High School Football

Vikings use spring to search for leaders, depth

by Chris Goltermann

Flowers aren’t the only things in bloom in April and May. More often than not, it’s a chance to see how quickly high school football players have sprouted since both the fall season and winter workouts.

At Northgate, it didn’t take long to notice some of the growth in the offseason.

Junior quarterback Tyler Rowland entered spring practice with an added 30 pounds of muscle while freshman running back Ton Evans filled his new No. 9 jersey with the same fit of its former occupant, senior Torres Johnson.

Yet Vikings head coach Tommy Walburn knows there’s work still left to do heading into the 2014 season for what expects to be a young and somewhat inexperienced team following the loss of at least 25 seniors to graduation.

“We’ve got a lot of young guys who are going to have to step up and help us,” Walburn said of a group of 84 players that have come out for the 10-day conditioning period. “We use this as a culmination of our offseason program before we get started in the summer. That’s the excitement of coaching high school football. You lose leaders every year.

But somebody has to fill in. It’s like that old country song, ‘Who’s Gonna Fill Their Shoes?’”

The process is cyclical, of course. With over 100 days still left until the season opener at home against Shaw, the first of two non-region games in a new Region 4-AAAAA alignment for 2014, there’s still plenty of time for improvement.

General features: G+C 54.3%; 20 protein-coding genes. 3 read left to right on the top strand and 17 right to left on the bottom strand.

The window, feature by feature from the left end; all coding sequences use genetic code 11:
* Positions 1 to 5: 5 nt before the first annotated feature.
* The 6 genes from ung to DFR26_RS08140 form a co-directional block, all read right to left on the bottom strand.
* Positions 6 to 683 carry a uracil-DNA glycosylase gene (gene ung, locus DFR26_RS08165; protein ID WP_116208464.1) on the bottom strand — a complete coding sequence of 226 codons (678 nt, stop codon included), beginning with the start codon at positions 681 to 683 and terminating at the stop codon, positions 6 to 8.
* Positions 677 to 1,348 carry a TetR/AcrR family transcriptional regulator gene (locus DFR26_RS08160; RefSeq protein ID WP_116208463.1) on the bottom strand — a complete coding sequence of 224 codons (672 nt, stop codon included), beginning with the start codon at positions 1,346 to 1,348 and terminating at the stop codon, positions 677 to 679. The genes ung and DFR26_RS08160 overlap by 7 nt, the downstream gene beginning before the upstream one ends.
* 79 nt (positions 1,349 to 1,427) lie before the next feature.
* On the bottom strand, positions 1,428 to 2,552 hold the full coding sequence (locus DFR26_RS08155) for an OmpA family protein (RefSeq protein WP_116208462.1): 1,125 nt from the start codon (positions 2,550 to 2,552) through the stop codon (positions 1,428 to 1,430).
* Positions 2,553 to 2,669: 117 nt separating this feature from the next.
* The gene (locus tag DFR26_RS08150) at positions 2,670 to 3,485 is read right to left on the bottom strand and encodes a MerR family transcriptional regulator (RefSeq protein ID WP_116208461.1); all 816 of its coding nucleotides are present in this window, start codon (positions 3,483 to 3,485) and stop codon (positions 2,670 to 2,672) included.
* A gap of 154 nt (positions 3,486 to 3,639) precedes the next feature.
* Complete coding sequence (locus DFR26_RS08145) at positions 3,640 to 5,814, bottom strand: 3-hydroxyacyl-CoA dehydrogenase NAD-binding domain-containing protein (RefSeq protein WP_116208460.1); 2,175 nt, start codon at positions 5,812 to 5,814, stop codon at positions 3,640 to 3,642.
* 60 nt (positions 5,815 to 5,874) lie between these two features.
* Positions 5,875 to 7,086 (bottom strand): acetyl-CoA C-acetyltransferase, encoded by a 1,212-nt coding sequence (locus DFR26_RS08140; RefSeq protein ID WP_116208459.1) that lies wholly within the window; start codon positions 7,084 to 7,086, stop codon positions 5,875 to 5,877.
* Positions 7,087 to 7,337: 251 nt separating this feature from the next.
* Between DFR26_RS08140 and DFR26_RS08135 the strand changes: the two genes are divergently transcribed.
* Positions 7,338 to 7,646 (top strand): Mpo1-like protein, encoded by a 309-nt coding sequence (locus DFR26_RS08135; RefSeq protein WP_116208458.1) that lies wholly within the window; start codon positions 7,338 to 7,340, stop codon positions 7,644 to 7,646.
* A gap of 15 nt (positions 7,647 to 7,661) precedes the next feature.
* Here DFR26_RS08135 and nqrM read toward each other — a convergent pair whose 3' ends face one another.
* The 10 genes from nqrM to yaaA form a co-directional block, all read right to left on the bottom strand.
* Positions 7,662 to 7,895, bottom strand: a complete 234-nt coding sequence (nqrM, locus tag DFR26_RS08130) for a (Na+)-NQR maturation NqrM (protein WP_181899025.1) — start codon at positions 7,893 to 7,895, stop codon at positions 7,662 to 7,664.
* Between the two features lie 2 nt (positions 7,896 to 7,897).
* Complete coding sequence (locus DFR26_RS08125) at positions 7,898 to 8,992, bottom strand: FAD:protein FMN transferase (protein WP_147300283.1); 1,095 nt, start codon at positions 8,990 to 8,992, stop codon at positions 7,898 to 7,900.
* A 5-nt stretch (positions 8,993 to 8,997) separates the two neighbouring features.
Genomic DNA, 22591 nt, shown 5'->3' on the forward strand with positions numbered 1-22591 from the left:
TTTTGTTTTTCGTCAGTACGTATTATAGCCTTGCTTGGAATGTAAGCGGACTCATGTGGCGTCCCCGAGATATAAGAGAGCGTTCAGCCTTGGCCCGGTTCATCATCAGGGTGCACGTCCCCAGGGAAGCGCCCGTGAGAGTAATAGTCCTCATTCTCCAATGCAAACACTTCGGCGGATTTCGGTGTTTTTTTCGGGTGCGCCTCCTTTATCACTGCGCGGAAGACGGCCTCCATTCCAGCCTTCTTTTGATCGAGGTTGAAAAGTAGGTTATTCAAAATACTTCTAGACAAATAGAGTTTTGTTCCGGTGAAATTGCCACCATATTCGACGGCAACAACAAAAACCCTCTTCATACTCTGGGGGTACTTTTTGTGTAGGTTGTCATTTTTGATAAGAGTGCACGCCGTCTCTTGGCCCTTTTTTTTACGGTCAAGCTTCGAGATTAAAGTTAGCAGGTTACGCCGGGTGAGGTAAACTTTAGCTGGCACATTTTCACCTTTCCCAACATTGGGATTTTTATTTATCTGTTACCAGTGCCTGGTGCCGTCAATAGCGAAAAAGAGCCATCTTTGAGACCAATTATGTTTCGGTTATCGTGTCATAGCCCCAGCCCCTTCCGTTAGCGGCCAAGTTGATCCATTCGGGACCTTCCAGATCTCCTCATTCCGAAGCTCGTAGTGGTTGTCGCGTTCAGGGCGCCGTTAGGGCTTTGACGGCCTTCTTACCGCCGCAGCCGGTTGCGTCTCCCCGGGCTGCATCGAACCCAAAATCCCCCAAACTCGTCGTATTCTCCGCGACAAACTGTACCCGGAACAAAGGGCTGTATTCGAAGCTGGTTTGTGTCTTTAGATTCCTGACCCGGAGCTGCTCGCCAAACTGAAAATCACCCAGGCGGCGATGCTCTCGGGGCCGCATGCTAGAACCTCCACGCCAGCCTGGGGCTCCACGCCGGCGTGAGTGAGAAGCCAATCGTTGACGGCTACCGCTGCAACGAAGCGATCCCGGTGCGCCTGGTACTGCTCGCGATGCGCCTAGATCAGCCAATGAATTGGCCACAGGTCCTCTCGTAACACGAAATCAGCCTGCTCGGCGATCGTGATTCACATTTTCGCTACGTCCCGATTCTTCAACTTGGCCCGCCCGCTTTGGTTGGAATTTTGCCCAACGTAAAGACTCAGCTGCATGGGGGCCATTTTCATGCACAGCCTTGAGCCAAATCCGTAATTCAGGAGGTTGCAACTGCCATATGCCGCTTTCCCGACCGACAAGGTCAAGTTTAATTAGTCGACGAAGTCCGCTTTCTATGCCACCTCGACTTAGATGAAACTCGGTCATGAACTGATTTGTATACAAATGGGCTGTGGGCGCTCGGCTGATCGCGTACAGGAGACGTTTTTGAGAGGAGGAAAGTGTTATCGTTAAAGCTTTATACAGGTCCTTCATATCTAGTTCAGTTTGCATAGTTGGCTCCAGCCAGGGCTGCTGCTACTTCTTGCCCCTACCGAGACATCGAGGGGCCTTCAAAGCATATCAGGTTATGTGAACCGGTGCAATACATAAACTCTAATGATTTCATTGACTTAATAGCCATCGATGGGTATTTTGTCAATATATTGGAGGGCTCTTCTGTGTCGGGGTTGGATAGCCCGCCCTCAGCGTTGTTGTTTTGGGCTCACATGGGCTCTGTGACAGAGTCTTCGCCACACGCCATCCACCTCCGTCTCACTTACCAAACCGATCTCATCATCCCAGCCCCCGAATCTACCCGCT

Walburn said the team will go under the lights at Henry Seldon Field around 7 p.m. for a controlled scrimmage without splitting into teams. The last six or seven days — considering the Vikings managed to get in about an hour-and-a-half of practice on Wednesday prior to two inches worth of rain — have provided a good glimpse of the groundwork left.

On offense, Northgate will have to find a way to replace nearly 1,600 yards rushing produced by seniors Benton Washington (Air Force) and T.J. Womack. Rowland, who battled with fellow junior Bo Zachary in the early parts of the season, finished with 466 yards in his first year as a starter behind center. Eighth-grade quarterback Kyle McLaren, who led Madras to a CCMSAL championship, is also practicing with the team this spring.

Rising senior Kevin Teasley and the 170-pound Evans — who averaged 11.1 yards on 37 carries — join another current freshman Kyle Cater, who was moved up from the JV squad late in the year, as the leading candidates in the Vikings three-back wing-T formation.

“I think it’s gone well. We’ll have a very inexperienced team this year,” Walburn said. “But it amazes you how much from one year to the next a player will mature and improve. It doesn’t have to be a senior. It could be a guy from ninth to tenth grade. If we’re going to have a good football team, we’re going to have to have some that played on the ninth grade team step up and help us.”